Room creation and modification is moderated by the Area Department manager and no game rooms should be created or modified without his/her expressed permission. This includes your own staff area (as it's very likely other staff and even players will be exposed to its content). Some rooms are an exception to this rule and your department manager can let you know if and which rooms those may be.

Room O.L.C. fields:

This is the room name which is displayed for every room. Rooms names should generally have each word begin with an uppercase letter and be descriptive including the general area the room is located at and the specific area. For example, if you were outside in Semanri, you may be at "Semanri, South Town Square". Areas in a room name should be seperated by commas. Room names are limited to 75 characters of text.
This completely describes how the room looks to the player and should be given consideration to general and specific circumstances of each player. For example, the room description should be neutral regarding which direction the player has arrived to this room from (and whether they're arriving or just taking another 'LOOK'), if the player is male or female, or whether or not the player cares for a particular color, aroma, etc. We need to be very careful to rarely tell a player that they smile at a passer-by, that they're frightened by the design of a scorpion, or that a particular scent makes their mouth water. It's only okay to do these things in room descriptions on rare occasion, which makes the task of writing room descriptions so much more difficult. Staff rooms are always an exception and can impose these 'forced emotional responses' on players. Room descriptions are limited to 1,000 characters of text. As with all descriptions, we appreciate a conforming standard of spacing and ask that you use the following spacing rules:
  1. After a colon, exclamation point, question mark, or period, use two spaces.
  2. After all other punctuation (comas, semiclons, parenthesis, etc.), use one space.
Other fields
Other fields are described in better detail in How To Build Rooms.

Some room numbers you should learn to memorize as you will likely spend a lot of time going to those areas. For example here is a list of numbers you should learn to recognize:

            Room Number  Location
            -----------  ---------------------------------------------------------
            1 & 2        System rooms (never WHEREIS or GOTO these rooms)
            17           Lock-out/time-out room
            18           Character Management System
            83           Staff conference/meeting room
            100 - 102    Janitor rooms (of cleaned/trashed items)
            145          Semanri, South Town Square
            599          Object effect room
            3023         Lost items
            4500         Animal sanctuary (where animal companions are stored)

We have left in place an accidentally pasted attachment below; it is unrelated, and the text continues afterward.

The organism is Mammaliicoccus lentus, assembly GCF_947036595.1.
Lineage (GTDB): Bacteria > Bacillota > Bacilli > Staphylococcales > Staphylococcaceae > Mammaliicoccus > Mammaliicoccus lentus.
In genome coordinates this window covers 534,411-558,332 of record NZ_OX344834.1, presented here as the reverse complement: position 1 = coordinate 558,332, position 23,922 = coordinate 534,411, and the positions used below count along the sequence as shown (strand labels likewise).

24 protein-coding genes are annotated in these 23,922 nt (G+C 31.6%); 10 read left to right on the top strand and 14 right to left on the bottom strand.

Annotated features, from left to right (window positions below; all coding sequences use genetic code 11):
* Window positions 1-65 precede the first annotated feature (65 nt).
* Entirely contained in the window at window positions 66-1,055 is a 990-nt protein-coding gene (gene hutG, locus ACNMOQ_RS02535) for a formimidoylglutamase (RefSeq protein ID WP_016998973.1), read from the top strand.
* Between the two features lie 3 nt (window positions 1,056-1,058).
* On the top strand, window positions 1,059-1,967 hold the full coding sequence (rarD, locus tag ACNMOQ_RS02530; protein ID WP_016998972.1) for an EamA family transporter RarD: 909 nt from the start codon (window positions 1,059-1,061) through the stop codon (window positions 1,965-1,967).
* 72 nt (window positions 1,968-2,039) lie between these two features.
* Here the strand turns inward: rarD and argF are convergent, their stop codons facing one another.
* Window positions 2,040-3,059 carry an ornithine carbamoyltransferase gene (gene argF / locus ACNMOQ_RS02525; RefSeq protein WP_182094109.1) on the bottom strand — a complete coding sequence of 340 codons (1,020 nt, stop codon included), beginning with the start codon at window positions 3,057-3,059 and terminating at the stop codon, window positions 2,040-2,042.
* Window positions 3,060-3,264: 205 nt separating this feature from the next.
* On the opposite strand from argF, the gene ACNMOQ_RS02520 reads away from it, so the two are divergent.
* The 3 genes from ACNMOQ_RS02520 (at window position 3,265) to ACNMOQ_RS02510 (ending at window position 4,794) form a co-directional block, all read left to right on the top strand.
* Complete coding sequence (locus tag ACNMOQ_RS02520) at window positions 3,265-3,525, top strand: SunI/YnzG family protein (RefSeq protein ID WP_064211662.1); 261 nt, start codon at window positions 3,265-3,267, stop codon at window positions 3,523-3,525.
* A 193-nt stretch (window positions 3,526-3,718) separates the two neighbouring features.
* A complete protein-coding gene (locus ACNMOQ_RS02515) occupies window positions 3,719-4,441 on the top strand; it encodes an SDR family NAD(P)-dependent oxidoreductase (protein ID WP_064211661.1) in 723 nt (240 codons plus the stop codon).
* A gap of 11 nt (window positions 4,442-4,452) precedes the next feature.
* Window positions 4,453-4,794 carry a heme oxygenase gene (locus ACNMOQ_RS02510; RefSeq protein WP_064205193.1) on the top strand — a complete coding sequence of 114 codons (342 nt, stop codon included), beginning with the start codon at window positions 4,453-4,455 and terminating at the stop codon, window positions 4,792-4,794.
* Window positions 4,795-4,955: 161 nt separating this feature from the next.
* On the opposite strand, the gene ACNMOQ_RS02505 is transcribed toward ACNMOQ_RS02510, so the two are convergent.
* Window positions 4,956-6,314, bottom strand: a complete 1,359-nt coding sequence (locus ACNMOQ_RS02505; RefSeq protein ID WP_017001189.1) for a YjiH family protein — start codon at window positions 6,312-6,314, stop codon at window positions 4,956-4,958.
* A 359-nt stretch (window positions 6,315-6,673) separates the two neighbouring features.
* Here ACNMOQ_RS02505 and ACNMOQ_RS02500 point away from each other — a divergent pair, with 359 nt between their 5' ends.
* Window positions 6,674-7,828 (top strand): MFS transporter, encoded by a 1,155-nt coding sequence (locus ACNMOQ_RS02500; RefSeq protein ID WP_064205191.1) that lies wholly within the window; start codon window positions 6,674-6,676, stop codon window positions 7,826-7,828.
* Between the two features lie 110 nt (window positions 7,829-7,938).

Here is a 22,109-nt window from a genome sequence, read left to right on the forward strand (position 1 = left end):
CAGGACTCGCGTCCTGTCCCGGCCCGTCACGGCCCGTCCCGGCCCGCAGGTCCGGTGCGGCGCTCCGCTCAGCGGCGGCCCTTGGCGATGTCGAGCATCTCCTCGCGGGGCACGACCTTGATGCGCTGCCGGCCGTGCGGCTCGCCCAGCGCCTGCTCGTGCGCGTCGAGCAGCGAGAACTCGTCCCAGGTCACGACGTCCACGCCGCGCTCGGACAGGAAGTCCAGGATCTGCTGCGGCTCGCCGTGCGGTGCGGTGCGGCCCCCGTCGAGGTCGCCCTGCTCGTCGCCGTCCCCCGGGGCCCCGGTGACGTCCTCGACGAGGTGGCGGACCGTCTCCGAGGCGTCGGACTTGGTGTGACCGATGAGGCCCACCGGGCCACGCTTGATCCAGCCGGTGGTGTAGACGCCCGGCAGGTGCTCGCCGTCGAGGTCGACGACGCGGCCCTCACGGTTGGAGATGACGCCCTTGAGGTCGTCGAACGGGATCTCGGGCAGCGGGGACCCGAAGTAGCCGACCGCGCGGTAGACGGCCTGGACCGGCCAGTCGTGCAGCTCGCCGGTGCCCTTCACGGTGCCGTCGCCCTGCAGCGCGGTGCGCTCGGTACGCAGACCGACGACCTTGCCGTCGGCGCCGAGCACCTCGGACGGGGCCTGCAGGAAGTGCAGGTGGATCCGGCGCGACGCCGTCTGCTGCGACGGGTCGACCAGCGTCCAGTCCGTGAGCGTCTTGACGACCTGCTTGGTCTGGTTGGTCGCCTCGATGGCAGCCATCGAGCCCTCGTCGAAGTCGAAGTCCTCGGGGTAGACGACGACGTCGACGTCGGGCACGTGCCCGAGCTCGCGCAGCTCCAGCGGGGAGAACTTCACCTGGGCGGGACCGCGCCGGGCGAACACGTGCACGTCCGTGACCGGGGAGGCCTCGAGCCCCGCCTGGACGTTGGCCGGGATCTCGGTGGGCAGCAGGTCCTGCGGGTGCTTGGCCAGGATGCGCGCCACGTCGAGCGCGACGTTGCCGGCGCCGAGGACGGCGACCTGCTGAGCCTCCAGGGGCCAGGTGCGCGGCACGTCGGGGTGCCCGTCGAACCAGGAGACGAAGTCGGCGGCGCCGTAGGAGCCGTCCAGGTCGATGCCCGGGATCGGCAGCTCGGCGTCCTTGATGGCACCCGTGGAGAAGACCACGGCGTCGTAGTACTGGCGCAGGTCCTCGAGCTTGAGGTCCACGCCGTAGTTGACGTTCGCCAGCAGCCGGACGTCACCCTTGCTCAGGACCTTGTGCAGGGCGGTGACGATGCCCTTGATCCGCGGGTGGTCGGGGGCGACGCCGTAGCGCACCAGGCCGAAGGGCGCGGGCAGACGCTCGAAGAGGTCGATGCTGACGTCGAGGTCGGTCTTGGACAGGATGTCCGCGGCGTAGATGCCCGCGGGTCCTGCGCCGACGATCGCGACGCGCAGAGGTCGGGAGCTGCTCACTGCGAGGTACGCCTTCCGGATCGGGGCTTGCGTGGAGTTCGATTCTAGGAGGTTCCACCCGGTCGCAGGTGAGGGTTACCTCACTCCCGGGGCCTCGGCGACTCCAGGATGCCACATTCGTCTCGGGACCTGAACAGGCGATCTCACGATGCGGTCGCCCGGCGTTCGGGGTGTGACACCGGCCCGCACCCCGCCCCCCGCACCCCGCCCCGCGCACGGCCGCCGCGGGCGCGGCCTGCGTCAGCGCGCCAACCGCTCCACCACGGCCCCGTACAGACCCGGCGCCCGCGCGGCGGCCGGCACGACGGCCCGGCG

5660         Alteration claim area


Players have a lot of data fields and very little in the way of O.L.C. support (most of their data is handled by and manipulated by the game engine), but it's important that you understand the basic nature of players. Since you were very likely a player yourself (if not in Eaxia, surely somewhere), then you already understand that every bit of information about your characters are part of a record stored in a database.

Players are created through the well-known process of logging into an account and so their creation is not specificly discussed here.

While we typically do not have new staff checking the data of players, it's possible to get a lot of information about a player using specific staff commands. Listed below are the commands you can use to get information on a player and when it is appropriate to use those commands:

            //UTILITY SHOW_PLAYER_EXP     Any time is okay.
            //UTILITY SHOW_PLAYER_INFO    Any time is okay.
            SHOW_PLAYER_DATA              Only if answering a request for staff assistance
                                          or at other very necessary times.

New staff should never try and answer requests for staff assistance and should never appear 'on duty' until you have been specificly trained on staff-and-player interaction and problem resolution.


Non-Playing Characters (NPCs), also called 'creatures', 'critters', and 'mobiles' ('mobs'), are what gives Eaxia artificial life. NPC data is established through Systems and although there are few utilities used for modifying NPCs from within the gaming environment, you can get information about a particular NPC by using the '//NPC INFO' command.


Communication between staff and players should be kept to a minimum (except for role-playing events with authorization) whenever possible. However, sometimes players need to be contacted and it's also important to know how to communicate with other staff. Below are a list of commands that help you communicate:

            SEND                Sends a message to a target (type 'SEND' in game for full usage).
            THINK               Broadcasts a message to all online staff.
            PLAYER_THINK        Broadcasts a 'thought' message across the player channel. (NOT to be used without permission from a GameDirector or Exxy!)